St Robert's Presbytery Coronation Street Aberkenfig Mid Glamorgan ONE of the greatest New Testament scholars of our time was the Welsh-speaking Dr C H Dodd, who was born and brought up in Wrexham. A short but very important book by Dodd is The Apostolic Preaching and its Developments, which is a classic investigation of what the earliest Christianity was and how both Epistles and gospels grew out of "the gospel".
In this book Dodd underlines a fact that is often forgotten, namely that the written gospels are but interpretations of interpretations. The gospel is
that which was preached by Jesus Christ and then interpreted through the preaching of the Apostles and others before some of it was put down in written form.
This process clearly indicates the importance of preaching in the task of evangelism.
For many years I have scarcely heard any sermons at all. I have heard many homilies — the word homily means, a tedious moralising discourse written with more or Less conviction and read out with more or less conviction.
These brief essays were not sermons and it is nonesense to call their delivery preaching. 1 am also given to understand that certain publishing organisations send out thousands of written homilies to priests every week. These are then read out, often with puzzlement to comatosed congregations.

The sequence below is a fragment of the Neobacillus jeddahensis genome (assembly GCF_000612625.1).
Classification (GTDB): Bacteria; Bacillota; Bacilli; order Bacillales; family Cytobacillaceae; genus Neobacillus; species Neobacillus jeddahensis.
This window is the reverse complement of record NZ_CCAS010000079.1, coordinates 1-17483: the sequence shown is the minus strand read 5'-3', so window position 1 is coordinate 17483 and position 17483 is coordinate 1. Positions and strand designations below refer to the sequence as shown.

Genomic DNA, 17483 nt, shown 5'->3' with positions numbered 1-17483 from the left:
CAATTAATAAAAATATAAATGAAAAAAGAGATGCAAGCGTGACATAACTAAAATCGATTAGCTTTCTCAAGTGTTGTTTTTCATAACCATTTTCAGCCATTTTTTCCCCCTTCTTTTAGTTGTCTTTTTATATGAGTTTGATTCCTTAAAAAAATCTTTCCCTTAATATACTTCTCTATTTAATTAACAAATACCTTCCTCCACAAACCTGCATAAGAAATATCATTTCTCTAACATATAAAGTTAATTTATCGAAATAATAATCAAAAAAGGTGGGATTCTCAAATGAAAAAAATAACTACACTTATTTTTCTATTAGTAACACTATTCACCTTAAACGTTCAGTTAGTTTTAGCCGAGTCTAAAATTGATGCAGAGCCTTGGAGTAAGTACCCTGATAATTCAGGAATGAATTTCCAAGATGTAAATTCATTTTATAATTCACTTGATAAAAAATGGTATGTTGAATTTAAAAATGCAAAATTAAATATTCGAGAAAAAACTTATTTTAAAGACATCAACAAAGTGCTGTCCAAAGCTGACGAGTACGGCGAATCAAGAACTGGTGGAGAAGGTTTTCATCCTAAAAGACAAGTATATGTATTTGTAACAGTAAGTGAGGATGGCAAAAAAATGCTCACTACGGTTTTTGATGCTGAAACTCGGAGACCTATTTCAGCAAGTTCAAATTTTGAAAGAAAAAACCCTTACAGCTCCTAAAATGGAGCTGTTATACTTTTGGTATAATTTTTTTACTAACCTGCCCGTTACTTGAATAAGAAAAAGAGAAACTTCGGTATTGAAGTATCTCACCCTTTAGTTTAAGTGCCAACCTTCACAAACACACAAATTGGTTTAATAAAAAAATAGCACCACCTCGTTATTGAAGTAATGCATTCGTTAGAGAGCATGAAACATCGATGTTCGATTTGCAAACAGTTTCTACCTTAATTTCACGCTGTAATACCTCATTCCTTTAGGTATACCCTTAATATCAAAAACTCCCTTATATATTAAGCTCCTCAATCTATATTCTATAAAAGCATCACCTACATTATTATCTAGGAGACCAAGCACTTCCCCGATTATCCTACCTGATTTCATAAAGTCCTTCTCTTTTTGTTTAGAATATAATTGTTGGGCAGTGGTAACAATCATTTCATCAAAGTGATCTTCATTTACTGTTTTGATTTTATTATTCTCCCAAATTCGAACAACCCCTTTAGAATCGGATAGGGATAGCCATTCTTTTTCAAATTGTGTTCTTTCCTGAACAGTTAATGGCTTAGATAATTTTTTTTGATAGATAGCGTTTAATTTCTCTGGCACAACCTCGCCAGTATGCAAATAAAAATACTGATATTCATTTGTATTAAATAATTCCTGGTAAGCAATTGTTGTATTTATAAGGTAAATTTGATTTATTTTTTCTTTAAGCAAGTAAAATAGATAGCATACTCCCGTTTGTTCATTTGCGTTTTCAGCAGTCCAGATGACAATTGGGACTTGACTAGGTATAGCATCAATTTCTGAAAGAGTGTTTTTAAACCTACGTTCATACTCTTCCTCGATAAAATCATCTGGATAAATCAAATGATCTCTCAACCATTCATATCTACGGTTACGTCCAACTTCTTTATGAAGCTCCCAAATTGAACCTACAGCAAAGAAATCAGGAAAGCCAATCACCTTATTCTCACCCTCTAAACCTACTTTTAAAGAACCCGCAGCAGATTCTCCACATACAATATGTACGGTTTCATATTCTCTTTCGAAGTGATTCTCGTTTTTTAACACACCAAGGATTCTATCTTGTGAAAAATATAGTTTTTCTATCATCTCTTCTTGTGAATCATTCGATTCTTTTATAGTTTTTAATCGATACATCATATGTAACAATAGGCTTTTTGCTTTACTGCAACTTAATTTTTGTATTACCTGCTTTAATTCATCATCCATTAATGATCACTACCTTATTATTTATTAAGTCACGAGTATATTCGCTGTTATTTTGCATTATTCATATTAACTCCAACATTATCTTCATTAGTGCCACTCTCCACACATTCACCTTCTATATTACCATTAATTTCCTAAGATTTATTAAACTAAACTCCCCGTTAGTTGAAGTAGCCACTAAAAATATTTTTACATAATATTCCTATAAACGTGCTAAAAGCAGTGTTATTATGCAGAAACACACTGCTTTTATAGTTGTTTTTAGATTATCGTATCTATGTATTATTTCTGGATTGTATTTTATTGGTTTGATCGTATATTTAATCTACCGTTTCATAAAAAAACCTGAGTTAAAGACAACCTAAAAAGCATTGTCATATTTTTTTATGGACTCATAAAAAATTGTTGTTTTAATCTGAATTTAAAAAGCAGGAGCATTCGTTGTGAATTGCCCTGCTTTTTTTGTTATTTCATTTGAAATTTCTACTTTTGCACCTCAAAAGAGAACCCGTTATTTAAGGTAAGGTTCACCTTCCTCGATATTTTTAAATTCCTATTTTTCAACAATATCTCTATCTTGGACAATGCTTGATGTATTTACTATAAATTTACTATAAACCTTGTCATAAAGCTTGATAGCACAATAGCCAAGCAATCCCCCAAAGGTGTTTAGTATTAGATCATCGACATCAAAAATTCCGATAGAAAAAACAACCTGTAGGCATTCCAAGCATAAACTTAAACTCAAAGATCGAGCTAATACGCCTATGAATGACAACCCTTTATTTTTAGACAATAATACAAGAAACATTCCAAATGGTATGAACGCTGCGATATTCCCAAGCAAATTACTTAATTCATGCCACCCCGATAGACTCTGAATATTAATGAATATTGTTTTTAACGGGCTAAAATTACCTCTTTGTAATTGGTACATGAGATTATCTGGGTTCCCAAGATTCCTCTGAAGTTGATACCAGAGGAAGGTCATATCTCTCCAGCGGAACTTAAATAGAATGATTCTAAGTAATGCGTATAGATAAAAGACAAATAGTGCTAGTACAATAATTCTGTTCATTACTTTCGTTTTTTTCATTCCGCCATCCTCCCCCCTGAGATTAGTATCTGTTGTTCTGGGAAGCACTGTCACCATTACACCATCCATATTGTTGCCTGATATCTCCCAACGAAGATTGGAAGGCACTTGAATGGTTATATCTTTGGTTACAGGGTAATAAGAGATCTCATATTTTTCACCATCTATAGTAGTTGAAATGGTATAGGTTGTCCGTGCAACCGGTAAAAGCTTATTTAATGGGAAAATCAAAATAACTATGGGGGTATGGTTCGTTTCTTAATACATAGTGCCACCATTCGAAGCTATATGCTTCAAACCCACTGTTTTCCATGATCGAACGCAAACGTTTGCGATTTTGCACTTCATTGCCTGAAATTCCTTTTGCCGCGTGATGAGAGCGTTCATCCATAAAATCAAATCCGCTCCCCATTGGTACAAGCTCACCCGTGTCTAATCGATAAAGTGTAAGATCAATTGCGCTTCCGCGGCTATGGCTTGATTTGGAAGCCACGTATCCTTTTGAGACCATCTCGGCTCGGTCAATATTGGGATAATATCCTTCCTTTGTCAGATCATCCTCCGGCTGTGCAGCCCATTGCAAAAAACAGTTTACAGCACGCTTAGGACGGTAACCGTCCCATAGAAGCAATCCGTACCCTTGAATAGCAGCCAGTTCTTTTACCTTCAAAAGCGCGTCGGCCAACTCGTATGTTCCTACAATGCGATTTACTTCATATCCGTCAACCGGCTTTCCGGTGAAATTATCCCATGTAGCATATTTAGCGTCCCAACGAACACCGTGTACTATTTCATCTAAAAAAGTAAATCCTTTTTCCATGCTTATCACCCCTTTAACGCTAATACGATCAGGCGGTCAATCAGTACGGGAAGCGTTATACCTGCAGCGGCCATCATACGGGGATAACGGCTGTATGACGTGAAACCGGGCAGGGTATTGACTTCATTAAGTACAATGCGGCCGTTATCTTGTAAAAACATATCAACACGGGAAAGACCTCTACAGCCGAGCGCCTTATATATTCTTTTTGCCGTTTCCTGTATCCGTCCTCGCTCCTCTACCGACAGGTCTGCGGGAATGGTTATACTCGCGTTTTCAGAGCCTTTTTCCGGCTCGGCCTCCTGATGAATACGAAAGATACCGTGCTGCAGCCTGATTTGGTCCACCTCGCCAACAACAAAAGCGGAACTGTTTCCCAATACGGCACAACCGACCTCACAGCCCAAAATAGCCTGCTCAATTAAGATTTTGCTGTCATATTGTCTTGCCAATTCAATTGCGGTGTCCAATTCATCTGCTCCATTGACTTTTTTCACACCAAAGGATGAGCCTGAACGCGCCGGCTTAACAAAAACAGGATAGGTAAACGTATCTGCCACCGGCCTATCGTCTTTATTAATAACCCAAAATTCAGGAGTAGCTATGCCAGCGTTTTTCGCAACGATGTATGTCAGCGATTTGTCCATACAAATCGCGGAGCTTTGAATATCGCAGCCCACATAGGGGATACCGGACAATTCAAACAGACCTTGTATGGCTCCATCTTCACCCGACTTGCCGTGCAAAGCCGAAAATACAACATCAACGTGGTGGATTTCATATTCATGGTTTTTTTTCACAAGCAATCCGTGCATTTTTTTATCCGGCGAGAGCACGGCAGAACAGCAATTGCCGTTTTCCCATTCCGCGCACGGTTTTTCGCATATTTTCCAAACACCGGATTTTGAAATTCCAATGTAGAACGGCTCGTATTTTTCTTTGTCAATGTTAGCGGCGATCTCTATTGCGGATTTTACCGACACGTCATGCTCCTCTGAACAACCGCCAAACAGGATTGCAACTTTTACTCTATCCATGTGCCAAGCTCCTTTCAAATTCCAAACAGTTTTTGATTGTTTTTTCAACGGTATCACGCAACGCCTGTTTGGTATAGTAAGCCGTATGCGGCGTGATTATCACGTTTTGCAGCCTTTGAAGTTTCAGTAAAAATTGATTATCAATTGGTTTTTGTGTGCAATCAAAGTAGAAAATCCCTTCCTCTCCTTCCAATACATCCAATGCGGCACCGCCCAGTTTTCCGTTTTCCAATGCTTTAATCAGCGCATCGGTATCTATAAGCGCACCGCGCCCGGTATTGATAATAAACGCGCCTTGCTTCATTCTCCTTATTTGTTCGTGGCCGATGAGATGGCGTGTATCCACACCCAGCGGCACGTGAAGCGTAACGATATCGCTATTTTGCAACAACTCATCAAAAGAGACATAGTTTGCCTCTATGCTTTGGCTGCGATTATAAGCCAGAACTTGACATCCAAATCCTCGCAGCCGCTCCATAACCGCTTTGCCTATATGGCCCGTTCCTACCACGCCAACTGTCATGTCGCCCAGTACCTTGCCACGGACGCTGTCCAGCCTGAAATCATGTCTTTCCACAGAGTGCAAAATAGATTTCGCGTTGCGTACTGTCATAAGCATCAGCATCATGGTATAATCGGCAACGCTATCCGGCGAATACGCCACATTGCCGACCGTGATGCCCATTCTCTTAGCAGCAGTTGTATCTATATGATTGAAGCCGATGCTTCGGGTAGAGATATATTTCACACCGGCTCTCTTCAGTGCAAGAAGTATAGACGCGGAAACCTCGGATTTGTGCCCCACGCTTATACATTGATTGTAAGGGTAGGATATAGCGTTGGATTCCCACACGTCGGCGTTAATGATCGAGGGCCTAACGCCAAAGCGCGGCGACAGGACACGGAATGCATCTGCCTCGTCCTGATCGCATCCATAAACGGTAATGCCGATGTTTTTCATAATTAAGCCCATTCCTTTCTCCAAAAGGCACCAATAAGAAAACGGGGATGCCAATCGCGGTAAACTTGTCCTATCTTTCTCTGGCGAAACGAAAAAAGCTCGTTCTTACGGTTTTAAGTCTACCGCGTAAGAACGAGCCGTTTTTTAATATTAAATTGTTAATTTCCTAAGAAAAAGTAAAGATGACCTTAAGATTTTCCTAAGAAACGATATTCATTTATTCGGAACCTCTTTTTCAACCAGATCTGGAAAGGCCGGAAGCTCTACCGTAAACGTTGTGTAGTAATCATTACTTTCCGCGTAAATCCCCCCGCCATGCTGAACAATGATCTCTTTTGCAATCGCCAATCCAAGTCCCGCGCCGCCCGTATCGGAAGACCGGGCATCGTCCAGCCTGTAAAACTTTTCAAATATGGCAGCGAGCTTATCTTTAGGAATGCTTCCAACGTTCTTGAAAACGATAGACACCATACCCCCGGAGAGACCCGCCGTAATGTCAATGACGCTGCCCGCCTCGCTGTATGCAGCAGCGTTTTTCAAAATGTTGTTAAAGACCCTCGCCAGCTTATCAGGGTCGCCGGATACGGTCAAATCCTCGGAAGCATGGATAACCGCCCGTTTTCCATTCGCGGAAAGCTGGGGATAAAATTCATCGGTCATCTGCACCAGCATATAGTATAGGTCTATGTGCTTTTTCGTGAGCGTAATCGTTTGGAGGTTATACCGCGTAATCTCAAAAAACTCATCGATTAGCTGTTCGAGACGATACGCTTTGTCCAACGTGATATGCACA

All sorts of excuses are made for the absence of preaching, all of them false. Indeed if the Apostles had followed such opinions, the gospel would have been dead and buried in a few years.
What is going on in our seminaries? The first task of the priest is to preach the gospel. How is it possible for anyone to spend quite a number of years preparing for the end of it, to be reading out brief homiletic essays?
To prepare a sermon involves a struggle; skeletal structure, biblical context, relevance to the particular needs of time and place, and the quiet mulling over before preaching. The preacher must speak to a particular congregation, the kerygrna is trumpeted, declared to them and to them alone.
Priests of the future must be skilled in the arts of rhetoric and memory. Without preaching how can the church proclaim the truth about Jesus of Nazareth, Son of God, with force and conviction? Fr John Owen